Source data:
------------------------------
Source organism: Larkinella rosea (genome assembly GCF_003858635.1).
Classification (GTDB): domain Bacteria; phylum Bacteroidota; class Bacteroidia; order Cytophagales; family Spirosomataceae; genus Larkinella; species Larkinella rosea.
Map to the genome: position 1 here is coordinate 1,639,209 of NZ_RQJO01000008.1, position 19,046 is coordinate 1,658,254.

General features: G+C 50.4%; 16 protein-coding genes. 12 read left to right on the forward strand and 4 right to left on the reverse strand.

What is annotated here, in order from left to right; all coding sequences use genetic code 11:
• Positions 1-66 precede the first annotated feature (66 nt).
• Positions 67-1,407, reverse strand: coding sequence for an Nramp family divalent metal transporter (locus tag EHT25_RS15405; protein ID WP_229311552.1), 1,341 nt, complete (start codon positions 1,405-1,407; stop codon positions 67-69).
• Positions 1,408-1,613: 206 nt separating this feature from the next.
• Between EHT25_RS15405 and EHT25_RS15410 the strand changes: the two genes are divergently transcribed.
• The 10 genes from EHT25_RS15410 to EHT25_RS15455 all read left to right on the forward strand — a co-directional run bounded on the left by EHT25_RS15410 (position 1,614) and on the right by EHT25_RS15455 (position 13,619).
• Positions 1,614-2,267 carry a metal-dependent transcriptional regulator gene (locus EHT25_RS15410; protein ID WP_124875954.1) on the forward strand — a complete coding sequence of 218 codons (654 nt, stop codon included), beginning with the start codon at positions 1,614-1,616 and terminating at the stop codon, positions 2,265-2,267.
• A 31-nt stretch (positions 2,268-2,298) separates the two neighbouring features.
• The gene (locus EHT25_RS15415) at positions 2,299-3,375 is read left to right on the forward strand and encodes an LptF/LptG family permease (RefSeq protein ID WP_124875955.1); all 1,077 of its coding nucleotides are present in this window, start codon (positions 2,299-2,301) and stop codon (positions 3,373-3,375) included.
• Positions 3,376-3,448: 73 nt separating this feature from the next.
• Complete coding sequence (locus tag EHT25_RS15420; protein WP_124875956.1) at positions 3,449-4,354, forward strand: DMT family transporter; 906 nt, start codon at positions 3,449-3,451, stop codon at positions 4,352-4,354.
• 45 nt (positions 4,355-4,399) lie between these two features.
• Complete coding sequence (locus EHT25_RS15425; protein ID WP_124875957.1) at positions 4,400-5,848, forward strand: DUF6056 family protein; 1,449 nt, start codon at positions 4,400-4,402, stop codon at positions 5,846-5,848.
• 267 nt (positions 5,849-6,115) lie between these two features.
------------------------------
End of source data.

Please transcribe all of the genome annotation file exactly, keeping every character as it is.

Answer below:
Source organism: Larkinella rosea (genome assembly GCF_003858635.1).
Classification (GTDB): domain Bacteria; phylum Bacteroidota; class Bacteroidia; order Cytophagales; family Spirosomataceae; genus Larkinella; species Larkinella rosea.
Map to the genome: position 1 here is coordinate 1,639,209 of NZ_RQJO01000008.1, position 19,046 is coordinate 1,658,254.

General features: G+C 50.4%; 16 protein-coding genes. 12 read left to right on the forward strand and 4 right to left on the reverse strand.

What is annotated here, in order from left to right; all coding sequences use genetic code 11:
• Positions 1-66 precede the first annotated feature (66 nt).
• Positions 67-1,407, reverse strand: coding sequence for an Nramp family divalent metal transporter (locus tag EHT25_RS15405; protein ID WP_229311552.1), 1,341 nt, complete (start codon positions 1,405-1,407; stop codon positions 67-69).
• Positions 1,408-1,613: 206 nt separating this feature from the next.
• Between EHT25_RS15405 and EHT25_RS15410 the strand changes: the two genes are divergently transcribed.
• The 10 genes from EHT25_RS15410 to EHT25_RS15455 all read left to right on the forward strand — a co-directional run bounded on the left by EHT25_RS15410 (position 1,614) and on the right by EHT25_RS15455 (position 13,619).
• Positions 1,614-2,267 carry a metal-dependent transcriptional regulator gene (locus EHT25_RS15410; protein ID WP_124875954.1) on the forward strand — a complete coding sequence of 218 codons (654 nt, stop codon included), beginning with the start codon at positions 1,614-1,616 and terminating at the stop codon, positions 2,265-2,267.
• A 31-nt stretch (positions 2,268-2,298) separates the two neighbouring features.
• The gene (locus EHT25_RS15415) at positions 2,299-3,375 is read left to right on the forward strand and encodes an LptF/LptG family permease (RefSeq protein ID WP_124875955.1); all 1,077 of its coding nucleotides are present in this window, start codon (positions 2,299-2,301) and stop codon (positions 3,373-3,375) included.
• Positions 3,376-3,448: 73 nt separating this feature from the next.
• Complete coding sequence (locus tag EHT25_RS15420; protein WP_124875956.1) at positions 3,449-4,354, forward strand: DMT family transporter; 906 nt, start codon at positions 3,449-3,451, stop codon at positions 4,352-4,354.
• 45 nt (positions 4,355-4,399) lie between these two features.
• Complete coding sequence (locus EHT25_RS15425; protein ID WP_124875957.1) at positions 4,400-5,848, forward strand: DUF6056 family protein; 1,449 nt, start codon at positions 4,400-4,402, stop codon at positions 5,846-5,848.
• 267 nt (positions 5,849-6,115) lie between these two features.